Their lives were underpriced. He spent a few days drafting a memo. He rewrote it endlessly,
trying to decide what term would avoid betraying his past, before finally hitting upon "persons of
He sent the memo to his boss and for a few weeks was CC'ed on emails as it percolated
One day, Perry looked to the right and saw a scaley peering over the cubicle partition.
Instinctively, Perry hissed. The scaley looked shocked. He was an undergrown one, with just the
seeds of scales popping up on his face and arms, and the nubs of horns growing on his forehead.
Both Perry and this scaley clipped themselves every day, but this one left a little bit of residue
behind: enough to be visible.
The scaley said hello. He'd read Perry's memo. He went off, quickly, and Perry was satisfied
that he'd even managed to fool another snake . . . Perry hadn't gone about the process of
reintegration half-assed, like this fool had. Why bother trying to make it in a man's world
without looking like a man? Perry asked around about the other scaley. Turned out he was a
diversity hire, and actually senior to Perry.
Perry's memo was garbage-filed somewhere upstairs. He heard that when the other scaley tried
to argue for it, he ended up being transferred away from headquarters, to Indianapolis. Perry's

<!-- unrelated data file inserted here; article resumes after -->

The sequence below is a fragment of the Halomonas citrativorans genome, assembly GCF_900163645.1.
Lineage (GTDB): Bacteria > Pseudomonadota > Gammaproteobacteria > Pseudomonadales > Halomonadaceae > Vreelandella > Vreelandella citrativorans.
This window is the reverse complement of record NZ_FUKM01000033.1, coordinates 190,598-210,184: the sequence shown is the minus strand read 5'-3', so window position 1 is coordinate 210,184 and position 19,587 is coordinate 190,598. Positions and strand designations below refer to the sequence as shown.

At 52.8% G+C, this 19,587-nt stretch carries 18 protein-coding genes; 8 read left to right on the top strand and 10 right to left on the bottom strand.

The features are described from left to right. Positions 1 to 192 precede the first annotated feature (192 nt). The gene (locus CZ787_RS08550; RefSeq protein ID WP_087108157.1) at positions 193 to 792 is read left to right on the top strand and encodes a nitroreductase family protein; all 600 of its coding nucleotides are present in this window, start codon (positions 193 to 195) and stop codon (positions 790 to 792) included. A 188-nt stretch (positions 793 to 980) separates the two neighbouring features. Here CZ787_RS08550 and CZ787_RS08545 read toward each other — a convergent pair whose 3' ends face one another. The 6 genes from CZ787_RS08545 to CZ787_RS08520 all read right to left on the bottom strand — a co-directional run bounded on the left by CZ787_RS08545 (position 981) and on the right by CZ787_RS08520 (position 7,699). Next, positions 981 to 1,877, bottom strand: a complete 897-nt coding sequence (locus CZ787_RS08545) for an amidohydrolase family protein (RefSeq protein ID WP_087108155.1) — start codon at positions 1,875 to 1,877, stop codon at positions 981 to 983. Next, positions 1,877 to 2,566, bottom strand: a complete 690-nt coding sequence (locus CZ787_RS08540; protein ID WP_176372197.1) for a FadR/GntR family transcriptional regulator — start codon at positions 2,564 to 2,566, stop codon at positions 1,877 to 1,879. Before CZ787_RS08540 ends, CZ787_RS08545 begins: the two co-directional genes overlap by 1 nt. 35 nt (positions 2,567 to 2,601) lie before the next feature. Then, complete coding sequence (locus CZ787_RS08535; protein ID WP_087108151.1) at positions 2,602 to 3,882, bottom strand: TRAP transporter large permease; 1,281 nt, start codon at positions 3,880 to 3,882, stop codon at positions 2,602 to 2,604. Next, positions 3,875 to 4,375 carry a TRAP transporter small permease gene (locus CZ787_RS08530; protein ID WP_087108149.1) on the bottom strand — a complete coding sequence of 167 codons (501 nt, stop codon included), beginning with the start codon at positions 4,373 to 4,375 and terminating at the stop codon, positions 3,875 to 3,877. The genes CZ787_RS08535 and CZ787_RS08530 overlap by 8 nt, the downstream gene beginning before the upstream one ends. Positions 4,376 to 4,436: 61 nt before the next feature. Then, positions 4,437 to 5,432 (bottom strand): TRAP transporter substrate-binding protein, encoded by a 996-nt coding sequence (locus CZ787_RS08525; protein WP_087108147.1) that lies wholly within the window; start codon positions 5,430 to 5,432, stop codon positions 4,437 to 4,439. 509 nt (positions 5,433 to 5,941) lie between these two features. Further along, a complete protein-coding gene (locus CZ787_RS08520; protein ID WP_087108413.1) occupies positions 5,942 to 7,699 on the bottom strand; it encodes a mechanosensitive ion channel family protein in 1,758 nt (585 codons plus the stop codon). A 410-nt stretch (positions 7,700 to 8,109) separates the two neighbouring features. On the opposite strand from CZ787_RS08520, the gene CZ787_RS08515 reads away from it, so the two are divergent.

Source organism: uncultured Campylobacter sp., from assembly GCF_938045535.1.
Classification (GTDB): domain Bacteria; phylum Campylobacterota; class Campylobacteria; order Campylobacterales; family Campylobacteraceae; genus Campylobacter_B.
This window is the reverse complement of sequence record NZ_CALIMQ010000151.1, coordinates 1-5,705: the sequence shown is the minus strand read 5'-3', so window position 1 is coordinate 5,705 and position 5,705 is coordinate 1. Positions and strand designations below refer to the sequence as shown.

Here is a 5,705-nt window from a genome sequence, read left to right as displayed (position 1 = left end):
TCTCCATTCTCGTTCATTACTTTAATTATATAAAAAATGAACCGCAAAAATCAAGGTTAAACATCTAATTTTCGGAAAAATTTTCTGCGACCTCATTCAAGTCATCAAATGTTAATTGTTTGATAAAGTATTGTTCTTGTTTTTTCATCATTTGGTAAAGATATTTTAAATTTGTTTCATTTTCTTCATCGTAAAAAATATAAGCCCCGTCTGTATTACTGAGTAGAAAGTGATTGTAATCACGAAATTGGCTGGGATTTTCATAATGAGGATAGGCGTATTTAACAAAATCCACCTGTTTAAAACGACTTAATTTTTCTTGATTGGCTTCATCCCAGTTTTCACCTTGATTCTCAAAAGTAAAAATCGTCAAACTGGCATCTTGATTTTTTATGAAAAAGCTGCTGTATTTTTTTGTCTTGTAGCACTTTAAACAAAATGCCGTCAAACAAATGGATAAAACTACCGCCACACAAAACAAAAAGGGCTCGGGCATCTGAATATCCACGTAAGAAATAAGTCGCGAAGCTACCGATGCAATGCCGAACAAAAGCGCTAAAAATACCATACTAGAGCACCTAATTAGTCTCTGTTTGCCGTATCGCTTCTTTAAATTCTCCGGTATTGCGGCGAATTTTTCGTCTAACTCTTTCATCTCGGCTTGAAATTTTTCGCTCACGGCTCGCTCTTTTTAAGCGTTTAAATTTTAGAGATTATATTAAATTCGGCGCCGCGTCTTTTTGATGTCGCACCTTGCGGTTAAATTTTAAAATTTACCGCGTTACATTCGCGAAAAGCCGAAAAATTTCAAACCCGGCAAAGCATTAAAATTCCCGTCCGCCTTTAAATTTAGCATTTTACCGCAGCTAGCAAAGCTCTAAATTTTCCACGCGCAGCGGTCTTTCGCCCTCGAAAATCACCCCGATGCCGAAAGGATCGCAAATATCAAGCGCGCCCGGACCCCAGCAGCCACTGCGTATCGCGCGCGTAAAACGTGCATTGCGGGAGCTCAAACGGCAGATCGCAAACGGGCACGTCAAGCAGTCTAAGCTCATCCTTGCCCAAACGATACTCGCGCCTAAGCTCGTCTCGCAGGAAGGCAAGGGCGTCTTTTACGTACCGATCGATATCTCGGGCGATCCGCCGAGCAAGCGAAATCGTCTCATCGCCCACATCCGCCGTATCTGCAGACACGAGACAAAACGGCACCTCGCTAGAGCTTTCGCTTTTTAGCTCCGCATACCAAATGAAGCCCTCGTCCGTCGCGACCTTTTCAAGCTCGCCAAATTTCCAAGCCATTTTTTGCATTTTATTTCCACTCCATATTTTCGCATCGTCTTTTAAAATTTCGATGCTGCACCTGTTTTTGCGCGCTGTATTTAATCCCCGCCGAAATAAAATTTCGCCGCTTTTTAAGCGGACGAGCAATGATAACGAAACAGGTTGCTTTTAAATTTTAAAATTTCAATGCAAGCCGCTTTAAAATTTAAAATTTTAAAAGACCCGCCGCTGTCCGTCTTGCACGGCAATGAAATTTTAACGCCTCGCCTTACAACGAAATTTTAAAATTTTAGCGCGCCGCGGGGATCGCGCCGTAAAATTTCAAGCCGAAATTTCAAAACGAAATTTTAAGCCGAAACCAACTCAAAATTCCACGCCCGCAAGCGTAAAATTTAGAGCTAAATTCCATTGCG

boss noticed that he never complained about it, and, after they had a good laugh about the short-sightedness of the guys upstairs, Perry was promoted.
Within a few years, there were scaleys everywhere. Oh, they were still fairly rare, but Perry
could see them creeping into the human world. He spotted one bagging his groceries. He saw
one shopping for new speaker cables in the electronics store. He saw the full, vibrant, overgrown
rack of a snake bobbing up and down as it led visitors on tours of the Field Museum.
And they'd crept into his company too. There were four of them right in his building: one in the
research division on the third floor, two policy examiners on the floor below him, and one in the
call center just down the hall. The latter had a particularly finely formed and gleaming carapace.
Didn't they know that they were going about things wrong? Perry had an office. He had respect.
They didn't have anything. Except for the call center scaley, they all ate together and disdained
the human beings. Perry had heard that they thought he was a bigot because he'd buttonholed the
researcher in the elevator. Perry had asked the scaley whether he'd ever considered becoming
human again. The researcher had murmured something and then looked forward, its infinite
contempt radiating fractally off the polished metal surfaces of the elevator.
Perry thought they were lazy. Perry had been a king, and he'd given it up for something better.
What had they given up? Now, there were Scaletowns everywhere. One had just arisen in
Chicago: a bunch of converted warehouses that was specially insulated and heated. But these
new Scaletowns didn't have kings; they had landlords. They didn't have dances in the fields;
they had gatherings in living rooms. They didn't have boiling subterranean cauldrons; they had
Perry still filed himself down daily, scraping away the buds of horns and seeds of scales. He
didn't sell the pieces anymore; he drove to far-away neighborhoods and left the plastic bags of
clippings in foreign garbage cans.